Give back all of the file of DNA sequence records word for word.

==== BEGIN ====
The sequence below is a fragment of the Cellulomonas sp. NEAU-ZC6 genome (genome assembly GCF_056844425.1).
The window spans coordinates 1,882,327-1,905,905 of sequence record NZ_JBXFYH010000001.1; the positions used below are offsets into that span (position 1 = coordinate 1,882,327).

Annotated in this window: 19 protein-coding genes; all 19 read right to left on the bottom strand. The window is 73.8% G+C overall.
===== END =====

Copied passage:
The sequence below is a fragment of the Cellulomonas sp. NEAU-ZC6 genome (genome assembly GCF_056844425.1).
The window spans coordinates 1,882,327-1,905,905 of sequence record NZ_JBXFYH010000001.1; the positions used below are offsets into that span (position 1 = coordinate 1,882,327).

Annotated in this window: 19 protein-coding genes; all 19 read right to left on the bottom strand. The window is 73.8% G+C overall.